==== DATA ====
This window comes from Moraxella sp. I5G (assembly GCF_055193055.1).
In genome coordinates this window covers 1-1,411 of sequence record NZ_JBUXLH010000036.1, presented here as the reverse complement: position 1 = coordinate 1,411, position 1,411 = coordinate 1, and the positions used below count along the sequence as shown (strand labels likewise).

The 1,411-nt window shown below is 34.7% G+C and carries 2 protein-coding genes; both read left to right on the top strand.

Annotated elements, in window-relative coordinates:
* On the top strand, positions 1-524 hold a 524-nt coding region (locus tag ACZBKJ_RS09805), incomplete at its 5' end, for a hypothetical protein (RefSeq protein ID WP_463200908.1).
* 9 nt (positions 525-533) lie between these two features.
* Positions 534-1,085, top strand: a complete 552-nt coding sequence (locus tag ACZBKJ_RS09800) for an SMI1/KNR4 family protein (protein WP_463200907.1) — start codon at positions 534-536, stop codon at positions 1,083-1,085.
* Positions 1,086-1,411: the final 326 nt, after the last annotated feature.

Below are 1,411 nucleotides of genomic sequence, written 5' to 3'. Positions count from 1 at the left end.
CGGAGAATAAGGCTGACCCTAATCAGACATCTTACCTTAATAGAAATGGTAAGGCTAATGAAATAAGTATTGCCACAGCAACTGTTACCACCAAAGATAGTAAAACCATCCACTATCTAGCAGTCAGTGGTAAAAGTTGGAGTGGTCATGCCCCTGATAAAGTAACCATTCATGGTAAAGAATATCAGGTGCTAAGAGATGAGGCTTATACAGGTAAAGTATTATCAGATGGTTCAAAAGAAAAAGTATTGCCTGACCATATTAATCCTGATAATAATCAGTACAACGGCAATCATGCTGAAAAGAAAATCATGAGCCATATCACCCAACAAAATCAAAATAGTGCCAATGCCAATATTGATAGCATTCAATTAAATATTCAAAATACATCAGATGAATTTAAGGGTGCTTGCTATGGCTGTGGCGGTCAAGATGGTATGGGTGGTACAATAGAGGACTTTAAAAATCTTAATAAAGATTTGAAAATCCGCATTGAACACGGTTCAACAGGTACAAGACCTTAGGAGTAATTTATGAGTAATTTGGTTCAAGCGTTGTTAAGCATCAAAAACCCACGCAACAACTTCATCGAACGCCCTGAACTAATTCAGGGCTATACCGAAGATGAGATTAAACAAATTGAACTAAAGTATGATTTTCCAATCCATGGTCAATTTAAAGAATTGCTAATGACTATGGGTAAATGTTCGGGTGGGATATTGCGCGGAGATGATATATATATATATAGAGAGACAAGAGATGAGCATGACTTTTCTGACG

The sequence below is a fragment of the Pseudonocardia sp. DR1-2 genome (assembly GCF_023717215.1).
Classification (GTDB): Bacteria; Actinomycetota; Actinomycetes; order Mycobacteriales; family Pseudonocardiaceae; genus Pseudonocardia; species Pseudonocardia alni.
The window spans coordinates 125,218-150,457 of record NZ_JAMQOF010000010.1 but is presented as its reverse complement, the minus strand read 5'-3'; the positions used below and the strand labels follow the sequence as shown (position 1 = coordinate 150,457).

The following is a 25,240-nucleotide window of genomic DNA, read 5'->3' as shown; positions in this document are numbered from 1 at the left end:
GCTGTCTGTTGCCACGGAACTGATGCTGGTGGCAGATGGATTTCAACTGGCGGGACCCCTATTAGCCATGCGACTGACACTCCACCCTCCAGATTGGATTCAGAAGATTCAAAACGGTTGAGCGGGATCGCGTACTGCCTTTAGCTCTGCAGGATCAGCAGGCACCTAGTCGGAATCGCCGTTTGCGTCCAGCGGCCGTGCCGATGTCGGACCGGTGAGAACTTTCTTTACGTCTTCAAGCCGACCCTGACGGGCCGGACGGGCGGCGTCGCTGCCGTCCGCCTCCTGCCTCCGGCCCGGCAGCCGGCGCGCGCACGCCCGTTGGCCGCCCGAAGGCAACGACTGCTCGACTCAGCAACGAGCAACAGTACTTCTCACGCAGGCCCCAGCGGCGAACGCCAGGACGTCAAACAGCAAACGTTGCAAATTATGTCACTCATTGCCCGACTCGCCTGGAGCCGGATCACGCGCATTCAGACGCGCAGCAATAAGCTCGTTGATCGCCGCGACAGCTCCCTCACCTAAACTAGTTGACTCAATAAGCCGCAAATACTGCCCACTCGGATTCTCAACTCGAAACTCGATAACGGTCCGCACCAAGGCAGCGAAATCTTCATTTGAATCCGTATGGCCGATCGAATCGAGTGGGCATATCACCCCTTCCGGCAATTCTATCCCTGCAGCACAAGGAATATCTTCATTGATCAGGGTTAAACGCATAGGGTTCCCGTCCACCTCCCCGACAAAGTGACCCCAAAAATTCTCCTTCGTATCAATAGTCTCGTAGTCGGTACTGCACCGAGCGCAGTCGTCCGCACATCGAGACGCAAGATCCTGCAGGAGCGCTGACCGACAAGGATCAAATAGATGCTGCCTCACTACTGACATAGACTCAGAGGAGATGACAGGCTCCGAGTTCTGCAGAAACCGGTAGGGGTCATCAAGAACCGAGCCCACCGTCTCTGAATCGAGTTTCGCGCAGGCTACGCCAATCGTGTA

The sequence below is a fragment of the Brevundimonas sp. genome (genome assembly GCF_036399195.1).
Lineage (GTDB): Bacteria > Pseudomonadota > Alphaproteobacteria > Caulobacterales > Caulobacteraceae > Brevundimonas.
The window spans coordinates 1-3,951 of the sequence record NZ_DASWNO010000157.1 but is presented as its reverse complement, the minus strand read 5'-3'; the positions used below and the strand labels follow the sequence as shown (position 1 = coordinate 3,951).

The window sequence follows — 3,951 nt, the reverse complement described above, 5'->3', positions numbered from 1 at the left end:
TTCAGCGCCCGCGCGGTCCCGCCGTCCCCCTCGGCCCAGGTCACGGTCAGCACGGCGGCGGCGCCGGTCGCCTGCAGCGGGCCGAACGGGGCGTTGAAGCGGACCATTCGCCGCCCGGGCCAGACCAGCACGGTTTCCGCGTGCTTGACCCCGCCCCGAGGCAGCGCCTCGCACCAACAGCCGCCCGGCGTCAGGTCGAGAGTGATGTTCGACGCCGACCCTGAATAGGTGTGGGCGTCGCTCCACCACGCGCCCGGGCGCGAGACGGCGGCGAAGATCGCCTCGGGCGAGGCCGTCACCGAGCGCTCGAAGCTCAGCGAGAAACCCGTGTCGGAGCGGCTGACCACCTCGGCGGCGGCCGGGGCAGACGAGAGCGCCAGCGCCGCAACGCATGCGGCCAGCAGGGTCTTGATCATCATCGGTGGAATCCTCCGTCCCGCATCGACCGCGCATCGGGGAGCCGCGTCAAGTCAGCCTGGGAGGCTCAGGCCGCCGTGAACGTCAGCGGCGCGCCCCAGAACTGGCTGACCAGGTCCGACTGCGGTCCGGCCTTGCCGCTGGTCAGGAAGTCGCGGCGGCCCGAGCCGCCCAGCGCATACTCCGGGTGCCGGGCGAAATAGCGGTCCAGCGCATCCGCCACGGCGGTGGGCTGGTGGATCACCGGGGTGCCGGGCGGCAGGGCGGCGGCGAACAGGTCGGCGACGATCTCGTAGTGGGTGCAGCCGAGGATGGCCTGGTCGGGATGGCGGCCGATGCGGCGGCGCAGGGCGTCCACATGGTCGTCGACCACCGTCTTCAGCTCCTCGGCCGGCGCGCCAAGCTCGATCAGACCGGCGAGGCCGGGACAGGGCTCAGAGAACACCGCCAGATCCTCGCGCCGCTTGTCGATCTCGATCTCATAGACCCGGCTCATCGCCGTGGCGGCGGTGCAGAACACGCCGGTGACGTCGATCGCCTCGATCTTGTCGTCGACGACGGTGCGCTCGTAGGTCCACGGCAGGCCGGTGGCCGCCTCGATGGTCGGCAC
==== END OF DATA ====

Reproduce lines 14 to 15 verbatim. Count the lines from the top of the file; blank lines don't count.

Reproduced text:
The following is a 25,240-nucleotide window of genomic DNA, read 5'->3' as shown; positions in this document are numbered from 1 at the left end:
GCTGTCTGTTGCCACGGAACTGATGCTGGTGGCAGATGGATTTCAACTGGCGGGACCCCTATTAGCCATGCGACTGACACTCCACCCTCCAGATTGGATTCAGAAGATTCAAAACGGTTGAGCGGGATCGCGTACTGCCTTTAGCTCTGCAGGATCAGCAGGCACCTAGTCGGAATCGCCGTTTGCGTCCAGCGGCCGTGCCGATGTCGGACCGGTGAGAACTTTCTTTACGTCTTCAAGCCGACCCTGACGGGCCGGACGGGCGGCGTCGCTGCCGTCCGCCTCCTGCCTCCGGCCCGGCAGCCGGCGCGCGCACGCCCGTTGGCCGCCCGAAGGCAACGACTGCTCGACTCAGCAACGAGCAACAGTACTTCTCACGCAGGCCCCAGCGGCGAACGCCAGGACGTCAAACAGCAAACGTTGCAAATTATGTCACTCATTGCCCGACTCGCCTGGAGCCGGATCACGCGCATTCAGACGCGCAGCAATAAGCTCGTTGATCGCCGCGACAGCTCCCTCACCTAAACTAGTTGACTCAATAAGCCGCAAATACTGCCCACTCGGATTCTCAACTCGAAACTCGATAACGGTCCGCACCAAGGCAGCGAAATCTTCATTTGAATCCGTATGGCCGATCGAATCGAGTGGGCATATCACCCCTTCCGGCAATTCTATCCCTGCAGCACAAGGAATATCTTCATTGATCAGGGTTAAACGCATAGGGTTCCCGTCCACCTCCCCGACAAAGTGACCCCAAAAATTCTCCTTCGTATCAATAGTCTCGTAGTCGGTACTGCACCGAGCGCAGTCGTCCGCACATCGAGACGCAAGATCCTGCAGGAGCGCTGACCGACAAGGATCAAATAGATGCTGCCTCACTACTGACATAGACTCAGAGGAGATGACAGGCTCCGAGTTCTGCAGAAACCGGTAGGGGTCATCAAGAACCGAGCCCACCGTCTCTGAATCGAGTTTCGCGCAGGCTACGCCAATCGTGTA